I am not going to go into all the reasons in this post as to the pros and cons of the dresses I looked at, but they were all very interesting and very different. It was easier than I though to make quick decisions about what I did not want to make after seeing the originals; some for example had fabric that I knew I was unlikely to be able to source and others were beautiful but structurally simple, and I wanted a bit of a challenge.
Just looking at the primary resource of a real historical garment really helped me to understand different things about certain periods that you do not glean from the pages of a book. I plan to include an appendix in my accompanying workbook with all the pictures and notes from the other dresses as even though I wont be making them going to visit original garments help inform my further work.
The One
So the dress I settled on had in fact come from the later natural from period that I had earlier dismissed. I wouldn't have even seen it on the day I went to Berrington hall had I not gone with Livvy(my colleague who is doing the same project), who looked at this dress. In fact my only photos at the moment for my dress are the ones she took- although I did get to feel and see the dress, enough to have a good idea of it in my head.

I fell in love with it straight away. The contrast of the wine/white stripes made such a bold and modern looking dress, the lace, cuffs and trimming were all exquisite, and it was a *normal* size. My catchphrase about this dress seams to have settled on "It's like a Tim Burton wet dream" as it reminds me of the bold Gothic stripes he seems to adorn on his ladies in so many of his films.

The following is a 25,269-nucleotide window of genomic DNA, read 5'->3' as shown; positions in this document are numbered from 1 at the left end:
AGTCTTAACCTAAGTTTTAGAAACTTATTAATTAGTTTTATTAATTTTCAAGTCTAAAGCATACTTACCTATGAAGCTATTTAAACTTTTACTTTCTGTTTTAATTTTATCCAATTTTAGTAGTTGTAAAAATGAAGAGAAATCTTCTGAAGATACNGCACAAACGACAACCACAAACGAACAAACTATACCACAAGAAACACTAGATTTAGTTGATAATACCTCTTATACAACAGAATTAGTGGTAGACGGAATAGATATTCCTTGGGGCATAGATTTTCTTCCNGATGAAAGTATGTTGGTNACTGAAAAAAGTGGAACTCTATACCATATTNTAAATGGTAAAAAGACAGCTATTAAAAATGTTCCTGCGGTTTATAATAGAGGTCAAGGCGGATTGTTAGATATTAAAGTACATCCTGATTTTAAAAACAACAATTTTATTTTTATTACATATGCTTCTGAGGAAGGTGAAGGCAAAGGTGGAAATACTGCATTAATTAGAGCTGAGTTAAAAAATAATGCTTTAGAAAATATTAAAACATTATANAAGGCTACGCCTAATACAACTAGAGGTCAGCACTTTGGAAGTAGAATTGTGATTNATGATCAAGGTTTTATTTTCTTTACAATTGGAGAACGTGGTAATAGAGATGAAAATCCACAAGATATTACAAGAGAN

Anyway, moving onwards. Once I was sure Livvy had decided against making this dress, I was in there: "Me please!" and that was it. I realised that I already owned some really good books on this small specific period, I had already made some of the under structure for this period and the idea of making it thoroughly inspired me. Job done.

I will say that I have got my work cut out. The dress is a c.1878 natural form cuirasse dress, and is reasonably complex with lots of detail, but I think the idea of specialist practice is to go into the area you are strong in, with all your previous skills and knowledge to underpin your work and then take some risks, in fact it says that in the actual brief for the unit. Then at the end of the unit, I will come out with a professional piece of work, that can be used for portfolio (not to mention the possible accolade of winning the award) and will have a much deeper knowledge in this area, which I can then use to carry on working in and refining; for example if I do end up focusing more on ballet then, historical character costumes feature heavily in many traditional ballets, of course they are adapted for dancers, and not made to historical standards but shape and structure wise, the knowledge from this unit will on be of benefit.

I will get on with a few photos now, these are the ones Livvy took, and some are quite blurry. but it gives a good idea of the dress in the first, and I have booked to go back to Berrington to spend a few hours with this dress once I have made up the toile, so I can get some more detailed photos and answer any questions I have at that stage.



No comments:

Post a Comment